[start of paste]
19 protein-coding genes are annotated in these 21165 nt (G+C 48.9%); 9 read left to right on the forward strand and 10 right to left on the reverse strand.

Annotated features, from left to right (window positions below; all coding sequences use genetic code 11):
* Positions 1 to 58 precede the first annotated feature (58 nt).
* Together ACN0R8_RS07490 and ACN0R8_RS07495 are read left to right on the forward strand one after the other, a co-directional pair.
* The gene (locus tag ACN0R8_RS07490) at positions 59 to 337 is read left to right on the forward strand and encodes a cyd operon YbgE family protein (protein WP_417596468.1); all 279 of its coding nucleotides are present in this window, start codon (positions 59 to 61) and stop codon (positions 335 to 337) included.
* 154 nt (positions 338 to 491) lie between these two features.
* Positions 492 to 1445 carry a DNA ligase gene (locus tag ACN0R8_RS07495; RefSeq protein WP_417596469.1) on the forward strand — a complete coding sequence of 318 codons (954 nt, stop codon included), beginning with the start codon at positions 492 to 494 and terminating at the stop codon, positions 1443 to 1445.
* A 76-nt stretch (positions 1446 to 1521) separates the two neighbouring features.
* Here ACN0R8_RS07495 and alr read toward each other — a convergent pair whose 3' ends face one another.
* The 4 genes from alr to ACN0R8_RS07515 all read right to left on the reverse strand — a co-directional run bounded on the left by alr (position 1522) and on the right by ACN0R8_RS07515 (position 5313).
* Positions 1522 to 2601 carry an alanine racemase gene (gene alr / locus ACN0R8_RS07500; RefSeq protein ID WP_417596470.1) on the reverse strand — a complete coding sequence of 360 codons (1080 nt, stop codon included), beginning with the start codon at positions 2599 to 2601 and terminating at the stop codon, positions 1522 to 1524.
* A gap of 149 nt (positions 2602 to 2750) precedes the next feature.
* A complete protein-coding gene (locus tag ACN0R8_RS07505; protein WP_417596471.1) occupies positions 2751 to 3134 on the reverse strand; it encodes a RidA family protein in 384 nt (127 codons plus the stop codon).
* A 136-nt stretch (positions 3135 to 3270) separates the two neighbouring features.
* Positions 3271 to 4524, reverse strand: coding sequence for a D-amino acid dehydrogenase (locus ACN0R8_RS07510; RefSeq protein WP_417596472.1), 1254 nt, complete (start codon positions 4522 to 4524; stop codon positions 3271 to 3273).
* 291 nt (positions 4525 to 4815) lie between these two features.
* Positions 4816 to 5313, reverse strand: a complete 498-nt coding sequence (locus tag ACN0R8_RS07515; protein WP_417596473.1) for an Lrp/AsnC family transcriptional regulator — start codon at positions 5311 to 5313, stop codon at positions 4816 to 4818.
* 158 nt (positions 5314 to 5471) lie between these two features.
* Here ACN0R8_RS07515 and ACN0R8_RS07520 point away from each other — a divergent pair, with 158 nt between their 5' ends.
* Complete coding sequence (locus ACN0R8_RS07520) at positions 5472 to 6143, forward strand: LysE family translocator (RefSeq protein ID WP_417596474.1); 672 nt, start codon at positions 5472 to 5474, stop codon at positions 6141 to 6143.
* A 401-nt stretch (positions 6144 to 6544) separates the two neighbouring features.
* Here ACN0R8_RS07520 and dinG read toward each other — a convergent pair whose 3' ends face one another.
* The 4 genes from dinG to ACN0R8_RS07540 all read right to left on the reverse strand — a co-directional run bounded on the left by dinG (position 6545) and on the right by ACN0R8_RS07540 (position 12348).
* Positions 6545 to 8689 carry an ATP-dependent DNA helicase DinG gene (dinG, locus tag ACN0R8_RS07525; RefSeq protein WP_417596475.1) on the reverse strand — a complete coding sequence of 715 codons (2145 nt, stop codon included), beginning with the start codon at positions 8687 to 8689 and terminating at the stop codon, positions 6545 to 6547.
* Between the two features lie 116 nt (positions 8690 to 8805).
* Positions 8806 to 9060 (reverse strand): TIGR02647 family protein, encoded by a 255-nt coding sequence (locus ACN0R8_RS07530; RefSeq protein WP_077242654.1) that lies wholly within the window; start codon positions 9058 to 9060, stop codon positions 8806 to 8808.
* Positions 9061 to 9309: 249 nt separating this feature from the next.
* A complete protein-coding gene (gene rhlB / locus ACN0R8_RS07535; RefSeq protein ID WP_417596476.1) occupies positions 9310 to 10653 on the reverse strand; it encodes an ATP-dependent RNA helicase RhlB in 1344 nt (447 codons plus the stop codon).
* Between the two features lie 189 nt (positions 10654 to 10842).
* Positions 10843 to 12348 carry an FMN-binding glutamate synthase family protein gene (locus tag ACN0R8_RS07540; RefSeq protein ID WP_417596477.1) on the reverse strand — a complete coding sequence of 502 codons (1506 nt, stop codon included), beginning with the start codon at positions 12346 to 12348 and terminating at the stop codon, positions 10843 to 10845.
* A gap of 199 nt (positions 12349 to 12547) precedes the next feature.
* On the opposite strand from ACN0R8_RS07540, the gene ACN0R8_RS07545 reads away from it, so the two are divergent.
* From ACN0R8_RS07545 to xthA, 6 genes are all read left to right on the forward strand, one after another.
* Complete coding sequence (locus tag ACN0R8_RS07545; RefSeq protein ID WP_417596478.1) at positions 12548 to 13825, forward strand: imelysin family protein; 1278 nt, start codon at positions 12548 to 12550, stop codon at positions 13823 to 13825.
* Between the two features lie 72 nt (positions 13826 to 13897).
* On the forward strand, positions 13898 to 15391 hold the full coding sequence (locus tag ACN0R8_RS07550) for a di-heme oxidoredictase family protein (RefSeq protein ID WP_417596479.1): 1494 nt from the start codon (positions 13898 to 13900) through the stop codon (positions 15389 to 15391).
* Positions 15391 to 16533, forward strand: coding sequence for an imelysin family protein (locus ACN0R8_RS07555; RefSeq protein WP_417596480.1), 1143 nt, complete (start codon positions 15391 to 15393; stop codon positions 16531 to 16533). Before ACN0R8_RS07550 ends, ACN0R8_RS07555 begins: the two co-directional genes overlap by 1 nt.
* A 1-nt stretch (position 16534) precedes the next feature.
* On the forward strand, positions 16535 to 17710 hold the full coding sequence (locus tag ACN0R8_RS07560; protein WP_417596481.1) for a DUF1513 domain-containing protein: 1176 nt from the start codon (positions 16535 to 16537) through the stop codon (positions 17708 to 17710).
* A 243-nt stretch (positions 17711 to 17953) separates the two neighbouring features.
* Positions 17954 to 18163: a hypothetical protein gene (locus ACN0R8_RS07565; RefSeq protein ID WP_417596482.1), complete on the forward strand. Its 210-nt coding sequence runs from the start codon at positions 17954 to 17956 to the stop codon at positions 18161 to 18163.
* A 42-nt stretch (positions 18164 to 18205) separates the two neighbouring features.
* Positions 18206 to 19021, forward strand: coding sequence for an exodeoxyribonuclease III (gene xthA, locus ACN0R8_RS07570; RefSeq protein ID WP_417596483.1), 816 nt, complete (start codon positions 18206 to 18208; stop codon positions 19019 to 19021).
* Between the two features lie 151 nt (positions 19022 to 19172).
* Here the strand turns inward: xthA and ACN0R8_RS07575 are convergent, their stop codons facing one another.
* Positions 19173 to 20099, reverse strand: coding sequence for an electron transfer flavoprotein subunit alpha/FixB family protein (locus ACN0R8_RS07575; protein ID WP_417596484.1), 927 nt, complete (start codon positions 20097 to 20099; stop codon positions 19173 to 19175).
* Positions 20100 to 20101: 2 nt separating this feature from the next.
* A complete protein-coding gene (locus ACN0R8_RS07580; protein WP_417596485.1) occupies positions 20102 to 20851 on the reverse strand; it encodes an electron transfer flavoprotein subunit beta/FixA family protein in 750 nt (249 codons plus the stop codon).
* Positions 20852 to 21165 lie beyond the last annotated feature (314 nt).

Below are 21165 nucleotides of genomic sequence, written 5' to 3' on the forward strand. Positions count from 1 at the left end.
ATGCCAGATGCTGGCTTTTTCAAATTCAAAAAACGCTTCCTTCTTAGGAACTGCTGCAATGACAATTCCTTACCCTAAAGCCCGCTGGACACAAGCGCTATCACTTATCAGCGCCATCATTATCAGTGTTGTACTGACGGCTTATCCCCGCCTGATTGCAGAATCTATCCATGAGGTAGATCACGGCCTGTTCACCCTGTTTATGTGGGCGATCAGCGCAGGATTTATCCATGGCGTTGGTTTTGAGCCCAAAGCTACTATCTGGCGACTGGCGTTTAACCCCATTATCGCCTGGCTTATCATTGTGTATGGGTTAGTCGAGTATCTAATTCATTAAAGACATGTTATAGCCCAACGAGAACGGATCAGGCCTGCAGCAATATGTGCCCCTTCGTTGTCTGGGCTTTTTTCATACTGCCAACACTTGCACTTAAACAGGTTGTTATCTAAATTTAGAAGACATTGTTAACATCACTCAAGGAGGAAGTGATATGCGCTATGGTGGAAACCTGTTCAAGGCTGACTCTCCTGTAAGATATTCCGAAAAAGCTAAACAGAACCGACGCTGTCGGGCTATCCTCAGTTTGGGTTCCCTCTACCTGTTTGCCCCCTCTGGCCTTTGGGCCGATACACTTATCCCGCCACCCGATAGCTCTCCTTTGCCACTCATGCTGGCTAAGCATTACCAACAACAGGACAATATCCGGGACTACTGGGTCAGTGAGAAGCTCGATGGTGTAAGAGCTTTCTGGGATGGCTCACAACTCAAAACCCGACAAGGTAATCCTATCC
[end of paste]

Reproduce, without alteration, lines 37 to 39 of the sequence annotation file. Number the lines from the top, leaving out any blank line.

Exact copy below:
* Positions 15391 to 16533, forward strand: coding sequence for an imelysin family protein (locus ACN0R8_RS07555; RefSeq protein WP_417596480.1), 1143 nt, complete (start codon positions 15391 to 15393; stop codon positions 16531 to 16533). Before ACN0R8_RS07550 ends, ACN0R8_RS07555 begins: the two co-directional genes overlap by 1 nt.
* A 1-nt stretch (position 16534) precedes the next feature.
* On the forward strand, positions 16535 to 17710 hold the full coding sequence (locus tag ACN0R8_RS07560; protein WP_417596481.1) for a DUF1513 domain-containing protein: 1176 nt from the start codon (positions 16535 to 16537) through the stop codon (positions 17708 to 17710).